Incidentally, something of the profundity of this act is brought out by the brevity of Eve’s comment (rather obscured in English versions): “I have brought forth a man eth-YHWH” — “with the Lord”. There is nothing less than a human-divine cooperation going on here.(Note 2)
But the process which culminates in birth begins with sexual union. And this, of course, is not some clinical donation of bodily fluids, but is full of passion and desire. “Let him kiss me,” says the woman at the beginning of the Song of Songs, “with the kisses of his mouth — for your love is more delightful than wine.” Love-making, whilst not simply an end in itself, is itself pleasurable and an expression of desire for the other.
And (if we may stretch our thinking yet further on this) the immediate goal of love-making is the ecstasy we call ‘orgasm’. Yet as mystics, including those in the Christian tradition, have recognized, ecstasy is a curious experience — pleasurable, but not simply pleasure. It is an awkward fact that outwardly the human orgasm often looks and sounds less like pleasure, more like pain. Not for nothing has the phrase la petite mort (the little death) become a euphemism for this experience. Yet this experience is one which, at times in our lives, we earnestly desire and fervently pursue.
Then there is the act of childbirth itself, the actual bringing into the world of a creature made in the image of God. This, in human beings, is accompanied by a degree of pain that Scripture specifically associates with the Fall (Gen 3:16). Yet when the birth has taken place, the pain is forgotten (John 16:21) and deemed ‘worth it’ for the outcome. Indeed Jesus himself used this to illustrate the disciples’ experience of pain to be followed by joy (John 16:22-23).
With all this in mind, let us then attempt a ‘Christological’ understanding of sex.
The Bible tells us that God is an Image-Maker and that we are his image-bearers (Gen 1:26-27).
This God, who has made us to bear his image, creates and enters into a covenant with his image-bearers, through which covenant he and they are brought into a right relationship with one another (eg Ezek 16:8).
That covenant, and the relationship it establishes between the Creator-Redeemer God and his created-redeemed people, finds a close parallel in the human institution of marriage (eg Isa 54:4-8).
Human beings are themselves image-makers — and not just of themselves but of God. This image-making is achieved through the physical processes of sexual intercourse and subsequent childbirth, which Scripture tells us are both properly located within the covenant relationship of marriage (cf Mal 2:15).
From an experiential point of view, we may add that the act of intercourse entails an experience of ecstasy which, whilst pleasurable, is not a ‘simple pleasure’. Nevertheless, it is intensely desired. Similarly, the act of birth, whilst painful, is not simply ‘a pain’, since the outcome is also desired.
We may confidently say, from our reading of Scripture, that God’s image is imaged in each human being and that God’s redemptive covenant is imaged in human marriage.
May we not also, therefore, infer that the desire, pleasure, pain and joy of intercourse and reproduction in human beings, which Scripture sets within the marriage bond, ‘images’ something of the work of God in both imaging himself and redeeming his image?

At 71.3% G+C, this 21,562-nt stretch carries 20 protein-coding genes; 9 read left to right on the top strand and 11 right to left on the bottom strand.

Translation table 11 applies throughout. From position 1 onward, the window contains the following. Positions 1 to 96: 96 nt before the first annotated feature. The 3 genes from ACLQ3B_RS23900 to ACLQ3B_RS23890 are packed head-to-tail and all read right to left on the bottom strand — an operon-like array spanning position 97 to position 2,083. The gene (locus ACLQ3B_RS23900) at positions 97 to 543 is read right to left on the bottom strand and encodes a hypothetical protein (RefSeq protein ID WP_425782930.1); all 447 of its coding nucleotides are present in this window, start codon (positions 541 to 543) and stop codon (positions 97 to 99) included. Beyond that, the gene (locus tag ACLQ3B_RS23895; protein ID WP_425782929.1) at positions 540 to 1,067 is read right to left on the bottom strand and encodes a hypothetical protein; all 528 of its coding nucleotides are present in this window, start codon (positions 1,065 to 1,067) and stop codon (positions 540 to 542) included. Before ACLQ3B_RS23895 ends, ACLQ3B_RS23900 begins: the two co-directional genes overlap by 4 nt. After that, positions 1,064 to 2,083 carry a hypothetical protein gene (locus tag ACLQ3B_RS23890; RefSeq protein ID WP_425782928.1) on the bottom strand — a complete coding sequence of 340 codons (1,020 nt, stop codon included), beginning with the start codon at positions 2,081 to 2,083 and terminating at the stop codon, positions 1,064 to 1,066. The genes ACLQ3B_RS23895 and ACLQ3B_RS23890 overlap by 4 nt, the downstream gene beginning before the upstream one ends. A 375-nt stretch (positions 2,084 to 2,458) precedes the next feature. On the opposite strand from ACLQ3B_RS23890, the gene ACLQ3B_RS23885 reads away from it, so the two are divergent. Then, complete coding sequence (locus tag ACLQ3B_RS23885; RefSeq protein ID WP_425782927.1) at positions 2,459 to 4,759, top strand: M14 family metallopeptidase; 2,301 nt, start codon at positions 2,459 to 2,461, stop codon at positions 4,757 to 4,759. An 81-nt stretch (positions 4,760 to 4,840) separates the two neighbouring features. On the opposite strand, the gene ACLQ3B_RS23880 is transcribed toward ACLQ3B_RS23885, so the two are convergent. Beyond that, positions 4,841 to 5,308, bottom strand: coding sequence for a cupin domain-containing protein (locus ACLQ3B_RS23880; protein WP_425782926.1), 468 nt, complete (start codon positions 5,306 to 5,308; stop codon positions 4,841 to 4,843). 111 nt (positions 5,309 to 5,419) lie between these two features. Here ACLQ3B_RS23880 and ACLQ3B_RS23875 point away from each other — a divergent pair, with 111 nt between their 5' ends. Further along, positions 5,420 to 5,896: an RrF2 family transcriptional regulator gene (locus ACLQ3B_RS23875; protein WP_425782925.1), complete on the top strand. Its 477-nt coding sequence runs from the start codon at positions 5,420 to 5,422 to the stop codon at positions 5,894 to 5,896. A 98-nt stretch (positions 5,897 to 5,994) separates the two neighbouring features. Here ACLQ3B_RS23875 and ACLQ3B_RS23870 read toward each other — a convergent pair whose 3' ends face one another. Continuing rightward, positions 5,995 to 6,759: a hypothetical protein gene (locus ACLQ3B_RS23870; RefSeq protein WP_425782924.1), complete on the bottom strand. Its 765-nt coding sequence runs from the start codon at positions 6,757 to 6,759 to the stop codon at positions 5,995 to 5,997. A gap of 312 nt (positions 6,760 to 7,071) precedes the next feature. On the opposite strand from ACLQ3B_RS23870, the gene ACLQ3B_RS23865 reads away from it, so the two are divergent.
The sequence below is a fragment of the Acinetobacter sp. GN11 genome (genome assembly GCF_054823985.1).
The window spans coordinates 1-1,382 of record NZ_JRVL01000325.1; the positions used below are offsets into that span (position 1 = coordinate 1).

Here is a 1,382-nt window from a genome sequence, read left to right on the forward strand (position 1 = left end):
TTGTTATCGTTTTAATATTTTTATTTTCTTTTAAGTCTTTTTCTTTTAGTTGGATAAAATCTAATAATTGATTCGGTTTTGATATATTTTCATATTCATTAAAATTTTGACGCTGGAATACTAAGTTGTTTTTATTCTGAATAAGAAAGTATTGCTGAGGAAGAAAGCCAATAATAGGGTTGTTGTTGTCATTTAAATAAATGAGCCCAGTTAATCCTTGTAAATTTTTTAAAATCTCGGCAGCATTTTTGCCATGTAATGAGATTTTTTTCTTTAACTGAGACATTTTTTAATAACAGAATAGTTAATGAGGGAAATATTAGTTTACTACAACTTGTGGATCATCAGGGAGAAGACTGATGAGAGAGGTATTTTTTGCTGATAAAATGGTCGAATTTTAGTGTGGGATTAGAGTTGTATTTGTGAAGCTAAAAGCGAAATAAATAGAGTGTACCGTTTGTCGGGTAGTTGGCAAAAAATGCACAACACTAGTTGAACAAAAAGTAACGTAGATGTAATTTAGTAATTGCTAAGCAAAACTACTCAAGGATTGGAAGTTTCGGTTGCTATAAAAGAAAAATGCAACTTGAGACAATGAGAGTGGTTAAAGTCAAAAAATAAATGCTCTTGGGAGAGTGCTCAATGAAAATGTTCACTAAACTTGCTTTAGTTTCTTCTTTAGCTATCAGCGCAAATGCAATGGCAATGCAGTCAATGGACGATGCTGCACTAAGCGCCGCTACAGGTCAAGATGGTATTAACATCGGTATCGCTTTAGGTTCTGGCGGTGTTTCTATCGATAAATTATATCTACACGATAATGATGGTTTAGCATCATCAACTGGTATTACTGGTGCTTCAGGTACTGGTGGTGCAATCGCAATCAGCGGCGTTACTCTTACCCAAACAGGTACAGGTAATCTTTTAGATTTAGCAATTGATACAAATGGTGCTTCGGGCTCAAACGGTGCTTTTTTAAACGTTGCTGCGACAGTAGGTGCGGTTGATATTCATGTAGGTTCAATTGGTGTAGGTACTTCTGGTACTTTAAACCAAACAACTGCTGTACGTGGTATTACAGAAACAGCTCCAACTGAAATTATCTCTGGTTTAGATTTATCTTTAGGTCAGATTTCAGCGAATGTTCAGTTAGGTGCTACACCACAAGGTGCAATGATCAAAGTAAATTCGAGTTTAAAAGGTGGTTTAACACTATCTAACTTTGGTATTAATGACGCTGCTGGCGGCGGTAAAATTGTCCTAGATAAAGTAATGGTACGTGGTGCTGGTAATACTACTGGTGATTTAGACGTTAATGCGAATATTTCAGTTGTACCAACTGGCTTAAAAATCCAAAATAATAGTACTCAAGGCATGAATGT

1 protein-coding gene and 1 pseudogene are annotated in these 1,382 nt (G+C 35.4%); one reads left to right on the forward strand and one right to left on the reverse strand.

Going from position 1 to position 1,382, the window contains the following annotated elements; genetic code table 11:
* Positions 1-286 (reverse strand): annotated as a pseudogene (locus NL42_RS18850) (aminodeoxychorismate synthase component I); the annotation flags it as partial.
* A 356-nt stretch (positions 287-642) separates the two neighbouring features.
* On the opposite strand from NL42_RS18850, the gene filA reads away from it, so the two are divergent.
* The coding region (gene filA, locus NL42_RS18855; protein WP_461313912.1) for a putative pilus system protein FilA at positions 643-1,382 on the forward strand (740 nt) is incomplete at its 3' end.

The Song of Songs has been widely regarded in Christian and Jewish tradition as relating, in some sense, to the love of God for his people. The allegorizing approach, however, tended to negate the sexual imagery and interest of the Song. Since the time of the Reformation, the allegorical approach has (rightly in my view) gone out of favour. Yet the Song of Songs, as part of the canon of Scripture, still has something to say to us. And as a celebration of human sexuality, its message is surely that this is something we also should celebrate.
Yet the Song itself is stripped of almost all ‘cultic’ references to Israel’s faith. To find the spiritual message, we have to reflect on what Scripture says elsewhere about the marital relationship between God and Israel. As we do so, however, we can find ourselves back with the medieval allegorists, seeing that the Song, insofar as it tells us about the joy, passion and longing of human love, does indeed give us a window not just into the relationship of the soul with God, but the very nature of God himself — the God whose love for his image-bearers is mirrored in marriage and whose passion in creation and redemption is mirrored in intercourse and birth.
Thus whilst we must follow the example of the Song of Songs (and the practices of faithful Israel contrary to her neighbours) in maintaining a strict separation between sex and the religious ‘cultus’, we may nevertheless reflect that everything we know and experience in and through human sexuality corresponds, in some way, to the reality at the heart of creation and redemption.
1. Roman Catholic theologian Edward Schillebeeckx has written a useful book titled Marriage: Human Reality and Saving Mystery (London: Sheed and Ward, 1976) and whilst I would take issue with some of his theological assumptions, the description of marriage as a ‘mystery’ helpfully picks up the language of the New Testament (Eph 5:32 NIV, “This is a profound mystery ...”)
2. I am not persuaded by the position advocated by Paul Blackham that Eve thinks of Cain as potentially an ‘incarnation’ of God: “it is the Lord”. That is too much to presume in the light of the mandate of Genesis 1:28 that human beings multiply themselves. Nevertheless, that human beings can born as replicates of God’s image is a necessary condition for the incarnation.Please give a full name and location when posting. Comments without this information may be deleted. Recommend: